(Reuters) – In addition to disputing misleading allegations made by US President Donald Trump about this week’s consent, Twitter has added tags to the fact – check to thousands of other tweets since the warnings were released earlier this month, mostly on coronavirus reports. . .
The company does not expect additional staff for the business, Twitter spokeswoman Liz Kelley said Saturday. Nor is it a partnership with independent fact-checking organizations like Facebook and Google to outsource the debunking of user-marked viral posts.
Social media platforms have been scrutinized over how quickly they spread false information and other forms of abusive content since Russia used the networks to interfere in the 2016 US presidential election.
Fact-checking groups said they welcomed Twitter’s new approach, which adds a “get the facts” tab with more information, but said they hoped the company would set out its methodology and reasoning more clearly.
CEO Jack Dorsey acknowledged the criticism on Friday, saying he agreed that fact-checking should be “open source and therefore verifiable by all.” In a separate tweet, Dorsey said more transparency of the company is ‘critical’.
The company’s move to mark Trump’s allegations of ballots separates it from larger rivals such as Facebook, which declares its neutrality by leaving factual decisions to third-party partners and exempting the posts of politicians from review.
‘Fact-checking is to some extent subjective. It’s subjective in what you choose to control, and it’s subjective in how you judge something, ”said Aaron Sharockman, executive director of the US fact-checking website PolitiFact, saying Twitter’s process is opaque.
Twitter telegraphed in May that its new policy of adding fact-checking labels to disputed or misleading coronavirus information would be extended to other topics. It said this week – after noticing Trump’s tweets – that it was now naming misleading content regarding election integrity.
Twitter, Kelley, said the team continues to expand efforts to include other topics.
A Twitter spokesman said the company’s Trust and Safety division should carry the “legwork” on such labels, but that he did not want to give the size of the team. This week, Twitter defended one of these employees after being politically biased by Trump and his supporters over tweets from 2017.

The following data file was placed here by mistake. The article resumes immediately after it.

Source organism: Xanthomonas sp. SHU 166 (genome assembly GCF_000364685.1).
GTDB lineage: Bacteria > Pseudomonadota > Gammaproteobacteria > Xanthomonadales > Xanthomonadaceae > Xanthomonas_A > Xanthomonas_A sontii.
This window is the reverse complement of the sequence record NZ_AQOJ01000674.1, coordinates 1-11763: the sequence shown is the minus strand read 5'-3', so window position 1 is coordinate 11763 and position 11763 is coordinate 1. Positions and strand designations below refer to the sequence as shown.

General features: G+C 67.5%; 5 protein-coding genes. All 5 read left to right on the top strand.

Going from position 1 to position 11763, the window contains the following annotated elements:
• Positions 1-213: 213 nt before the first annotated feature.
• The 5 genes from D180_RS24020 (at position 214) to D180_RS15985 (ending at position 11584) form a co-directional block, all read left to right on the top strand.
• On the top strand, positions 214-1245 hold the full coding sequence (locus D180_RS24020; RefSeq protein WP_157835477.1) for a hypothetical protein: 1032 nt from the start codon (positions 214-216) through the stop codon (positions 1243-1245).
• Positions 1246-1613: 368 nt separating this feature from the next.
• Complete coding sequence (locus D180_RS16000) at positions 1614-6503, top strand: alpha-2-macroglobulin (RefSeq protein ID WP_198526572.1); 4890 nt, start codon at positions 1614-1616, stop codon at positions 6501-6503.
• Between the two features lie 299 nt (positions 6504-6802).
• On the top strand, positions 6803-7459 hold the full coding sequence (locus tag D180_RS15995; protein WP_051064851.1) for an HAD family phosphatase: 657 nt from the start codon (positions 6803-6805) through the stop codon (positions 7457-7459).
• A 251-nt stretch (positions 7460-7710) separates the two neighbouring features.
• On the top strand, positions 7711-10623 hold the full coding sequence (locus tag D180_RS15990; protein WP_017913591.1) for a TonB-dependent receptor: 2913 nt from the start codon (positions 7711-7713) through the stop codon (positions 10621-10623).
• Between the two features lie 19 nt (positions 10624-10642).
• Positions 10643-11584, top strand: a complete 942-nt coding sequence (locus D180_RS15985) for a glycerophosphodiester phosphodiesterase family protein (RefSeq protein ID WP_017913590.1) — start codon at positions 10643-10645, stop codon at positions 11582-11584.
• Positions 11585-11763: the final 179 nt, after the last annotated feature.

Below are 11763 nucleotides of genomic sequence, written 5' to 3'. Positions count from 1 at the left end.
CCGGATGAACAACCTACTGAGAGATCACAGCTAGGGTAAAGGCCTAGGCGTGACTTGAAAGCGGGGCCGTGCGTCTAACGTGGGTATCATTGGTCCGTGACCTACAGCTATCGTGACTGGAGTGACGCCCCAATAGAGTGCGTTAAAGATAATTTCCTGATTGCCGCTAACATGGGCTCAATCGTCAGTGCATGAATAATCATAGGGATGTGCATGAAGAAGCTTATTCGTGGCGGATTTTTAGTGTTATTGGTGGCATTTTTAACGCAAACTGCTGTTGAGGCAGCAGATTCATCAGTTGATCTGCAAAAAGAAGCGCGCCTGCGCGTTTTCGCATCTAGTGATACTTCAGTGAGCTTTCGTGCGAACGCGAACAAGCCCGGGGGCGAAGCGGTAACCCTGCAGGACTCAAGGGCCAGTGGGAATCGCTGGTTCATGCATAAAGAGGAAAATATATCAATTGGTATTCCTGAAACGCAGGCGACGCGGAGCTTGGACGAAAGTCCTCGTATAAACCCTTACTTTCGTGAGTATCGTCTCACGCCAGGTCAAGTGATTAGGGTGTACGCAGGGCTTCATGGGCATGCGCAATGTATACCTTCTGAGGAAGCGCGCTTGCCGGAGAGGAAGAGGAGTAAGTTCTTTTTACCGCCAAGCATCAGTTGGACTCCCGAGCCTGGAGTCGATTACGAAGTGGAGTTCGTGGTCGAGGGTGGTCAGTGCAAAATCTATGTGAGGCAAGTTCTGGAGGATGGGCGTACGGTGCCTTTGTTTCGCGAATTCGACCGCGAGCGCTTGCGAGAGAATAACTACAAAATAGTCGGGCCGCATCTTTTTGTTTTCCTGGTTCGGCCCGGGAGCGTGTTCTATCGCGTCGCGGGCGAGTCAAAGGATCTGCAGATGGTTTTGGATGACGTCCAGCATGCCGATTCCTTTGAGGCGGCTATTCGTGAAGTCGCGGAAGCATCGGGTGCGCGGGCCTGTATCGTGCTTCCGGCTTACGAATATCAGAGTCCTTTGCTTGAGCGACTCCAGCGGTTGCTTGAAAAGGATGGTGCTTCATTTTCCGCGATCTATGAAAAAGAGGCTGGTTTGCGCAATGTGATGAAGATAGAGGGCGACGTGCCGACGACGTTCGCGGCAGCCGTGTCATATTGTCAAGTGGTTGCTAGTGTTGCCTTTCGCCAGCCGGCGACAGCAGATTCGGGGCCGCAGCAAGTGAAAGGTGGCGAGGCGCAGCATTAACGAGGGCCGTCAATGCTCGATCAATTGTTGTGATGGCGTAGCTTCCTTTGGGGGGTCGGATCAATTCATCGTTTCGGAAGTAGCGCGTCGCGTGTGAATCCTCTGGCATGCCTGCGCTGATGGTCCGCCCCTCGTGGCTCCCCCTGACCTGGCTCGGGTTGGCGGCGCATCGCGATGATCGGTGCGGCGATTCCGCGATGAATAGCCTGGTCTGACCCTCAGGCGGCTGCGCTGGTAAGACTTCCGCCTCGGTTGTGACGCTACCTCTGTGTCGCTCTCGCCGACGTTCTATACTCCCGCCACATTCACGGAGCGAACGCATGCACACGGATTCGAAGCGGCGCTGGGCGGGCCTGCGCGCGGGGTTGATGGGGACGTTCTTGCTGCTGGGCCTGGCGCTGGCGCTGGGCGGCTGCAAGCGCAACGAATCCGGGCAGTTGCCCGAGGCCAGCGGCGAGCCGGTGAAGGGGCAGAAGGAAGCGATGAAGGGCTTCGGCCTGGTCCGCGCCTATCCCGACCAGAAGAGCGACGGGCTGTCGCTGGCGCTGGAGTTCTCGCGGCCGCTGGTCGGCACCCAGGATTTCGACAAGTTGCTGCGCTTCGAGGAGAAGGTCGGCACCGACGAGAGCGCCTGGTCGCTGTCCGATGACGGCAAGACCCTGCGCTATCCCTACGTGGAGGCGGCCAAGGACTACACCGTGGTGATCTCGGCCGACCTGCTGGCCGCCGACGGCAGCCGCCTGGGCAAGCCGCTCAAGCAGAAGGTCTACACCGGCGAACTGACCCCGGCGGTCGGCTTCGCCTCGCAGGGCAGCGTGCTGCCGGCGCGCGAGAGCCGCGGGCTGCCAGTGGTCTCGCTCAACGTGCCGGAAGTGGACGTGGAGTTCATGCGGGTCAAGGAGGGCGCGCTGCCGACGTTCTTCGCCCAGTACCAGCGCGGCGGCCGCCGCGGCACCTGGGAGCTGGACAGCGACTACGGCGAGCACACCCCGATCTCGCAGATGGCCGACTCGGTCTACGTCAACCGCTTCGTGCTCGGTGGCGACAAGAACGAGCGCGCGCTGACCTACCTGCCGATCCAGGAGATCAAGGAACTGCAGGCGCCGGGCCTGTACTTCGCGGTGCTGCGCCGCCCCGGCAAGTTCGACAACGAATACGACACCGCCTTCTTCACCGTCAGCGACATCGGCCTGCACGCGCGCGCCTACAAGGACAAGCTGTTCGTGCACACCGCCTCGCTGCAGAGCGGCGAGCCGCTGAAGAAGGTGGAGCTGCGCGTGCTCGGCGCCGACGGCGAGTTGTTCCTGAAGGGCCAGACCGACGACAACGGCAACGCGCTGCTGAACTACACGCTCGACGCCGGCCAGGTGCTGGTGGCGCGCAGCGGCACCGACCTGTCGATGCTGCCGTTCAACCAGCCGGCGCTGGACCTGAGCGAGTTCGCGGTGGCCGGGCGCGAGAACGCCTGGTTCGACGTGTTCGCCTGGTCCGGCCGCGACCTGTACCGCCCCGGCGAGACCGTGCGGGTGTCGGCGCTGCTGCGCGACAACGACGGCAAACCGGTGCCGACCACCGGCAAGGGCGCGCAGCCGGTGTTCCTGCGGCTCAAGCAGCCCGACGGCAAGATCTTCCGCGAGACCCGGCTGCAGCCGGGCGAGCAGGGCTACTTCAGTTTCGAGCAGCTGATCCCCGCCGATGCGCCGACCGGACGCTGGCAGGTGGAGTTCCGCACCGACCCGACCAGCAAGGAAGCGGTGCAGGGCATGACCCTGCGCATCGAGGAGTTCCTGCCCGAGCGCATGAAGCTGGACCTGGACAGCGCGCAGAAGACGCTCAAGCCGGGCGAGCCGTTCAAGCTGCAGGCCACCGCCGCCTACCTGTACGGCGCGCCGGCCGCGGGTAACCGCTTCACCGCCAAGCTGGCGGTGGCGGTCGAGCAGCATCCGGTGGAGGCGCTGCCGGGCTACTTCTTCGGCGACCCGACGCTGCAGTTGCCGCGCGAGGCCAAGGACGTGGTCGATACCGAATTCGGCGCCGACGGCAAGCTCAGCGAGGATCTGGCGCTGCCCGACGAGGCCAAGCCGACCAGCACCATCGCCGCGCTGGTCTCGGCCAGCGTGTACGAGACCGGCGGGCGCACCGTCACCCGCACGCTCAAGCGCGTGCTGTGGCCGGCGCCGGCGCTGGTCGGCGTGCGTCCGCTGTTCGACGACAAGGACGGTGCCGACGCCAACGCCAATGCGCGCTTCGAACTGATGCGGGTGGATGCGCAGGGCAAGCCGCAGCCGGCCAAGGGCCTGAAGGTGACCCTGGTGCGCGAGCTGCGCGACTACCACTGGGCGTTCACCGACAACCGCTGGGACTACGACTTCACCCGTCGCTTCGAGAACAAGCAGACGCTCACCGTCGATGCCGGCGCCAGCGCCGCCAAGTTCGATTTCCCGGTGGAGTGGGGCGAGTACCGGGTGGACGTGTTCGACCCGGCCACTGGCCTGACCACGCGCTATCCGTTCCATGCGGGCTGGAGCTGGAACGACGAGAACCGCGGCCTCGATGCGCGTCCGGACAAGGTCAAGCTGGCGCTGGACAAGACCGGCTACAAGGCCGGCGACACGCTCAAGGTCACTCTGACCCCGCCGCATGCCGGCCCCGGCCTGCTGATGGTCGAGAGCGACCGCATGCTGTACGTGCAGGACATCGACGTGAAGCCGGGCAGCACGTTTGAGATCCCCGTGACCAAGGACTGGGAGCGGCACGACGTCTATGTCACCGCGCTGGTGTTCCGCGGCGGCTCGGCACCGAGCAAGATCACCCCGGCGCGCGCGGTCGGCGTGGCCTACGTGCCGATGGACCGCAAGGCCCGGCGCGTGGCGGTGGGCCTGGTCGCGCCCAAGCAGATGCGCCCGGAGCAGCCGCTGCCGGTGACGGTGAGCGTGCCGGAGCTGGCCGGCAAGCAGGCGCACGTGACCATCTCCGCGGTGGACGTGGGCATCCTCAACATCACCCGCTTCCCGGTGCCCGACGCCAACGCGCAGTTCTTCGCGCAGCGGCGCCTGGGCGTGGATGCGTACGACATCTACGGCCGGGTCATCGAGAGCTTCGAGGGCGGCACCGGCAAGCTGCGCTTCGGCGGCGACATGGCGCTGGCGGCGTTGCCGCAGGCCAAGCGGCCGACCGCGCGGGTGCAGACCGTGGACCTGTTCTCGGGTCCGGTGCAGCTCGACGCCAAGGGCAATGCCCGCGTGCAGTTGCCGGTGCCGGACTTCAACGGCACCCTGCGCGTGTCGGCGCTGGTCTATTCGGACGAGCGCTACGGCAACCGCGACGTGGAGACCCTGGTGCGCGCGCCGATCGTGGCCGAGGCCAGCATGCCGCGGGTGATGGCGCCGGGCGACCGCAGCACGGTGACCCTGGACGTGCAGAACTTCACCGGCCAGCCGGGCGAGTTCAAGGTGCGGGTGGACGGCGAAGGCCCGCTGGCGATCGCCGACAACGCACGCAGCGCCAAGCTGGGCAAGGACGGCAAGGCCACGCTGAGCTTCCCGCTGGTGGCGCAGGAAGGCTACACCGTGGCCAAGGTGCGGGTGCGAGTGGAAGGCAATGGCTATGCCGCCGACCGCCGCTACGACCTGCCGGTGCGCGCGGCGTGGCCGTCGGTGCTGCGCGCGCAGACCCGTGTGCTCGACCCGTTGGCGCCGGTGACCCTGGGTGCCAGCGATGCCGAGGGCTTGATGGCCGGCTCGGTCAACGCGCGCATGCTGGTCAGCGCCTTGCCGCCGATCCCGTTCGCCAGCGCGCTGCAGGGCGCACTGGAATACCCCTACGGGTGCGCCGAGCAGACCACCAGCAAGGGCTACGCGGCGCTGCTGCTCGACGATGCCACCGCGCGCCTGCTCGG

Twitter also showed Trump’s anger over the warning over his tweet about protests in Minnesota over the murder of police on a black man for ‘glorifying violence’, an adaptation of a 2019 policy pursued by critics of the website is expected.
In the tweet, Trump warned the mostly African-American protesters that ‘when the looting begins, the shooting begins’, a phrase used during the civil rights period to justify police violence against protesters.
Facebook did not act on the same message.
The Twitter spokesman said decisions on the labels are being made by a team of executives, including Sean Edgett, Twitter’s general counsel, and Del Harvey, vice president of Trust and Safety. CEO Jack Dorsey is briefed before taking action.
The company’s board of trustees collects tweets about the disputed claims and writes a summary for a landing page. The team, which includes former journalists, usually pulls content together into categories, including Trending, News, Entertainment, Sports and Fun.
Twitter, whose executives at the time called it “the freedom of speech of the free speech party”, has been tightening content policy for several years after acknowledging that abuse was rampant.
Dorsey met privately with academics and senior journalists shortly after the 2016 U.S. election, calling former New York Times editor Bill Keller, who attended one meeting, an ‘attempt by the pack’ to fake news and abuse the head.
Critics say the company has been sluggish since then, but it has accelerated its efforts over the past year.
In March, he debuted his ‘manipulated media’ label on a video of Joe Biden, the alleged Democratic presidential candidate to run for Trump in the November 3 election, posted by the White House director of social media.
Twitter’s content rating action is small compared to its peers, with about 1,500 people. Facebook has about 35,000 people working on ‘safety and security’, including 15,000 moderators, most of whom are contractors, though it also dwarfs Twitter in size: 2.4 billion daily users compared to Twitter’s 166 million.
Facebook, which distanced itself from Twitter’s actions this week, is also putting together an independent oversight body to decide on a small number of controversial content decisions.
From January to June last year, Twitter said the company had taken action over 1,254,226 accounts for violating content rules. Twitter does work with independent organizations on content issues, but fact-checking groups, some of which are paid for by Facebook, have told Reuters they want more dialogue with Twitter about the new steps.
Baybars Örsek, executive director of the International Fact-Checking Network at the Poynter Institute, said the organization took to Twitter to recommend more transparency features in fact-checking, such as the use of timestamps.
Vinny Green, vice president of operations at the organization Snopes, said he had been tapping Twitter since 2017 to form partnerships, but he received lukewarm responses.
Since 2016, Facebook has operated a fact-checking program with dozens of external partners, including a Reuters unit.
YouTube, the video service of Alphabet Inc, in April began showing American viewers information from fact checkers such as FactCheck.org and PolitiFact, although it did not want to share a full list of partners.
Reporting by Elizabeth Culliford in Birmingham, England and Katie Paul in San Francisco; Edited by Greg Mitchell and Sandra Maler